Person:William Howe (24)

William Howe
b.10 Aug 1729 England
m. 8 Apr 1719
  1. Brig. General George Augustus HoweAbt 1725 - 1758
  2. Richard Howe1726 - 1799
  3. William Howe1729 - 1814
m. 4 Jun 1765
Facts and Events
Name William Howe
Alt Name William Howe, 5th Viscount Howe
Gender Male
Birth[1] 10 Aug 1729 England
Marriage 4 Jun 1765 to Frances Conolly
Immigration[1] 1775 Boston, Suffolk, Massachusetts, United Statescame to America
Military[1][2] Abt 1775 EnglandRev War - General, Commander in Chief of British forces
Immigration[2] 1778 returned to England
Occupation[1] 1808 Plymouth Colonybecame Governor of Plymouth
Death? 12 Jul 1814 Plymouth, Devon, England
Alt Death[1] 12 Jul 1814 Twickenham, Middlesex, Englandno known issue
Reference Number? Q333422?
Reference Number? Q333422?


the text in this section is copied from an article in Wikipedia

William Howe, 5th Viscount Howe, KB, PC (10 August 1729 – 12 July 1814) was a British Army officer who rose to become Commander-in-Chief of British forces during the American War of Independence. Howe was one of three brothers who had distinguished military careers.

Having joined the army in 1746, Howe saw extensive service in the War of the Austrian Succession and Seven Years' War. He became known for his role in the capture of Quebec in 1759 when he led a British force to capture the cliffs at Anse-au-Foulon, allowing James Wolfe to land his army and engage the French in the Battle of the Plains of Abraham. Howe also participated in the campaigns to take Louisbourg, Belle Île and Havana. He was appointed Lieutenant-Governor of the Isle of Wight, a post he held until 1795.

Howe was sent to North America in March 1775, arriving in May after the American War of Independence broke out. After leading British troops to a costly victory in the Battle of Bunker Hill, Howe took command of all British forces in America from Thomas Gage in September of that year. Howe's record in North America was marked by the successful capture of both New York City and Philadelphia. However, poor British campaign planning for 1777 contributed to the failure of John Burgoyne's Saratoga campaign, which played a major role in the entry of France into the war. Howe's role in developing those plans and the degree to which he was responsible for British failures that year (despite his personal success at Philadelphia) have both been subjects of contemporary and historic debate.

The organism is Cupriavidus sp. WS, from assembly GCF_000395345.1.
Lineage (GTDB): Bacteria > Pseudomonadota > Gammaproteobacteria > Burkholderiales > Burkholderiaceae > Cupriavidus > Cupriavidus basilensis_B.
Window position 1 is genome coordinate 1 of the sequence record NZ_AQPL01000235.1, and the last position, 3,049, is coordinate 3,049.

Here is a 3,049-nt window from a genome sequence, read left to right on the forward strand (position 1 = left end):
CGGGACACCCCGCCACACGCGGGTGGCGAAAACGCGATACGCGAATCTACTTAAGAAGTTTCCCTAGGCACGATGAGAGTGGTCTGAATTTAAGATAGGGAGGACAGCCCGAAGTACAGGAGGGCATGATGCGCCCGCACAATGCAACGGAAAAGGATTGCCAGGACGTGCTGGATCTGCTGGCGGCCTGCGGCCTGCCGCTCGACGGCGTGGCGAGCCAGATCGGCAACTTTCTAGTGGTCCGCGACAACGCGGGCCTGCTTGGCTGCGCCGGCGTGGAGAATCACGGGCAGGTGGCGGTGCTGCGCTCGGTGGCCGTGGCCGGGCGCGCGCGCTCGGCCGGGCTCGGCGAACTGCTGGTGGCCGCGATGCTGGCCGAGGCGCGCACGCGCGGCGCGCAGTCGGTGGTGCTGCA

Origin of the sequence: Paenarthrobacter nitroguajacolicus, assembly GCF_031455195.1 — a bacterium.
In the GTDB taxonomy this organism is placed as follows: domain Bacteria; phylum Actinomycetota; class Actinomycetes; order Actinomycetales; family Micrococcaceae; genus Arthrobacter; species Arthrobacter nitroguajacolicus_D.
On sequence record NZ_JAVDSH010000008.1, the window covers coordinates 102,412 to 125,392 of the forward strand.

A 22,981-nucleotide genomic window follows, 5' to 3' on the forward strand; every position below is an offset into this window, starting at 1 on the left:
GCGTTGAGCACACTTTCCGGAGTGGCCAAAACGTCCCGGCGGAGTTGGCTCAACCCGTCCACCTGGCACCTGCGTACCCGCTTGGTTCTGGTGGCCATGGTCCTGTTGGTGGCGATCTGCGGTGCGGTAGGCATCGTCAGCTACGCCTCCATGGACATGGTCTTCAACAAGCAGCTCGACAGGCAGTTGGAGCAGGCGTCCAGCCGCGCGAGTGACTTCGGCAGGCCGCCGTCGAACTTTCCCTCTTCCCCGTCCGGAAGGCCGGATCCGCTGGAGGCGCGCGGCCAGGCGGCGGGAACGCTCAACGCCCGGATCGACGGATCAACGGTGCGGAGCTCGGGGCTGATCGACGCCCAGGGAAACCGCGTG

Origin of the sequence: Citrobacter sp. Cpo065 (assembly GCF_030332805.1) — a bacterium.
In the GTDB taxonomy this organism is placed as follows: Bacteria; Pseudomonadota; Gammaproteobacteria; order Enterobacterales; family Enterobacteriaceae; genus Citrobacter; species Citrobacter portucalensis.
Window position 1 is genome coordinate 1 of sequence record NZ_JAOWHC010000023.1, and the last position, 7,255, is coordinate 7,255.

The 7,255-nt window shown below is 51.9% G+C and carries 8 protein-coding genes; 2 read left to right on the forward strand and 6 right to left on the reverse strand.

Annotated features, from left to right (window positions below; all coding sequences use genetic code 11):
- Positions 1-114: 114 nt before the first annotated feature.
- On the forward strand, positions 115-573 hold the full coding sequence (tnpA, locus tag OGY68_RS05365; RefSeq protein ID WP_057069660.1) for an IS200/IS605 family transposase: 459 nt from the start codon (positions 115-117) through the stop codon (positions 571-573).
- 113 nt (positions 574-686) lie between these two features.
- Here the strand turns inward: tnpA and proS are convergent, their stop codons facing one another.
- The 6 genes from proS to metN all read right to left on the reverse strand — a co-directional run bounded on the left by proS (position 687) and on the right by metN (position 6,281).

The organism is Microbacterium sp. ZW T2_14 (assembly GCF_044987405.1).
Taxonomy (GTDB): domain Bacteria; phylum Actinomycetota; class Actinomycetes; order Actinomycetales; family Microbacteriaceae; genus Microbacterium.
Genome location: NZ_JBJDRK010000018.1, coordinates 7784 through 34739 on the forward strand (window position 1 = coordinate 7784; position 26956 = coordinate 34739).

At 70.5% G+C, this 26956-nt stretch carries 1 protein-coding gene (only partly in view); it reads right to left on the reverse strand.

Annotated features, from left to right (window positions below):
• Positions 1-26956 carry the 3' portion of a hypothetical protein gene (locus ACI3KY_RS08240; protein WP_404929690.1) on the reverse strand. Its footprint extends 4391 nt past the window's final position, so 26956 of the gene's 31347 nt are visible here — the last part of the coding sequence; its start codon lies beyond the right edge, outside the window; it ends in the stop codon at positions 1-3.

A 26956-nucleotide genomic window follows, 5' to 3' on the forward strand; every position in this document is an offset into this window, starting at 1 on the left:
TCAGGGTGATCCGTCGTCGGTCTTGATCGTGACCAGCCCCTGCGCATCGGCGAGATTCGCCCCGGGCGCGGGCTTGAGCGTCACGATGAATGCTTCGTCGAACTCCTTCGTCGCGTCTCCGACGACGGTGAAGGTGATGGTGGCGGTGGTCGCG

He was knighted after his successes in 1776. He resigned his post as Commander in Chief, North America, in 1777, and the next year returned to England, where he was at times active in the defence of the British Isles. He sat in the House of Commons from 1758 to 1780. He inherited the Viscountcy of Howe upon the death of his brother Richard in 1799. He married, but had no children, and the viscountcy became extinct with his death in 1814.

This page uses content from the English Wikipedia. The original content was at William Howe, 5th Viscount Howe. The list of authors can be seen in the page history. As with WeRelate, the content of Wikipedia is available under the Creative Commons Attribution/Share-Alike License.
References
  1. 1.0 1.1 1.2 1.3 1.4 Lanier, Henry Wysham. A century of banking in New York, 1822-1922. (New York: The Gilliss Press, 1922)
    88.

    HOWE, General Sir William
    Born in 1729, the son of Viscount Scrope. He served in many military positions; in 1775 he arrived in Boston as Commander-in-Chief of the British army in America, and commanded at Bunker Hill. He arrived in Staten Island in 1776 and participated in the battles near New York, his headquarters being in the city. Was made Lieutenant-General in 1777, and superseded as Commander in America by Sir Henry Clinton. On his return to England he received the sinecure appointment of Governor of Berwick; in 1808 he became Governor of Plymouth. He died in 1814 without issue.

  2. 2.0 2.1 William Howe, 5th Viscount Howe, in Wikipedia: The Free Encyclopedia
    last accessed Mar 2017.

    General William Howe, 5th Viscount Howe, KB, PC (10 August 1729 – 12 July 1814) was a British Army officer who rose to become Commander-in-Chief of British forces during the American War of Independence. Howe was one of three brothers who had distinguished military careers. ...